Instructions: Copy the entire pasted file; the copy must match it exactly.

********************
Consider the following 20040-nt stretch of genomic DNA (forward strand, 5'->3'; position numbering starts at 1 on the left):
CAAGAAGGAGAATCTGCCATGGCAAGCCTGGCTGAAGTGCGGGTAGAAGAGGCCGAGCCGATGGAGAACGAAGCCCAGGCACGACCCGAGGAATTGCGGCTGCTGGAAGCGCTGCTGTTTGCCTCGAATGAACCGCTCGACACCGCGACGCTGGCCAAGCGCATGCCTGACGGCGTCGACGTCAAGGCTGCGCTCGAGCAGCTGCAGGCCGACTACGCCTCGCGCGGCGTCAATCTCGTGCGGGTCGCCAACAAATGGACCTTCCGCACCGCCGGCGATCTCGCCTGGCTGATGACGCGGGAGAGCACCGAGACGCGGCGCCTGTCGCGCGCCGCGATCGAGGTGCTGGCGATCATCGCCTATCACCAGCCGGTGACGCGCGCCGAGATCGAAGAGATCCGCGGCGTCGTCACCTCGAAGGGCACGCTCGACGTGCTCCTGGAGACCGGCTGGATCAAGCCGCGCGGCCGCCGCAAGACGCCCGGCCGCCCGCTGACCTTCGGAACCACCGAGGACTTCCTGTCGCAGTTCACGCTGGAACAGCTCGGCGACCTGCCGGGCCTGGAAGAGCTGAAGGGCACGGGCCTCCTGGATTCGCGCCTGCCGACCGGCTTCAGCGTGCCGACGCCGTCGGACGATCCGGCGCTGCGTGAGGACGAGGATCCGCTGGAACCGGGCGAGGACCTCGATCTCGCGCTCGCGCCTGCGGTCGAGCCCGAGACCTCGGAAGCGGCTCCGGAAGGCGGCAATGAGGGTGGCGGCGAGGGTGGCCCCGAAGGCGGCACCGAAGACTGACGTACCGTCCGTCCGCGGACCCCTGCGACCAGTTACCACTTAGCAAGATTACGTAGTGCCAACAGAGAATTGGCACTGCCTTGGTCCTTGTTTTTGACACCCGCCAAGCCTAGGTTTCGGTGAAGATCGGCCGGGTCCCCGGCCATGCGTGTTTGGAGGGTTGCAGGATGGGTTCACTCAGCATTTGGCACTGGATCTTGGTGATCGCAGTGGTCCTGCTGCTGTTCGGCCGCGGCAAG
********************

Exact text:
Consider the following 20040-nt stretch of genomic DNA (forward strand, 5'->3'; position numbering starts at 1 on the left):
CAAGAAGGAGAATCTGCCATGGCAAGCCTGGCTGAAGTGCGGGTAGAAGAGGCCGAGCCGATGGAGAACGAAGCCCAGGCACGACCCGAGGAATTGCGGCTGCTGGAAGCGCTGCTGTTTGCCTCGAATGAACCGCTCGACACCGCGACGCTGGCCAAGCGCATGCCTGACGGCGTCGACGTCAAGGCTGCGCTCGAGCAGCTGCAGGCCGACTACGCCTCGCGCGGCGTCAATCTCGTGCGGGTCGCCAACAAATGGACCTTCCGCACCGCCGGCGATCTCGCCTGGCTGATGACGCGGGAGAGCACCGAGACGCGGCGCCTGTCGCGCGCCGCGATCGAGGTGCTGGCGATCATCGCCTATCACCAGCCGGTGACGCGCGCCGAGATCGAAGAGATCCGCGGCGTCGTCACCTCGAAGGGCACGCTCGACGTGCTCCTGGAGACCGGCTGGATCAAGCCGCGCGGCCGCCGCAAGACGCCCGGCCGCCCGCTGACCTTCGGAACCACCGAGGACTTCCTGTCGCAGTTCACGCTGGAACAGCTCGGCGACCTGCCGGGCCTGGAAGAGCTGAAGGGCACGGGCCTCCTGGATTCGCGCCTGCCGACCGGCTTCAGCGTGCCGACGCCGTCGGACGATCCGGCGCTGCGTGAGGACGAGGATCCGCTGGAACCGGGCGAGGACCTCGATCTCGCGCTCGCGCCTGCGGTCGAGCCCGAGACCTCGGAAGCGGCTCCGGAAGGCGGCAATGAGGGTGGCGGCGAGGGTGGCCCCGAAGGCGGCACCGAAGACTGACGTACCGTCCGTCCGCGGACCCCTGCGACCAGTTACCACTTAGCAAGATTACGTAGTGCCAACAGAGAATTGGCACTGCCTTGGTCCTTGTTTTTGACACCCGCCAAGCCTAGGTTTCGGTGAAGATCGGCCGGGTCCCCGGCCATGCGTGTTTGGAGGGTTGCAGGATGGGTTCACTCAGCATTTGGCACTGGATCTTGGTGATCGCAGTGGTCCTGCTGCTGTTCGGCCGCGGCAAG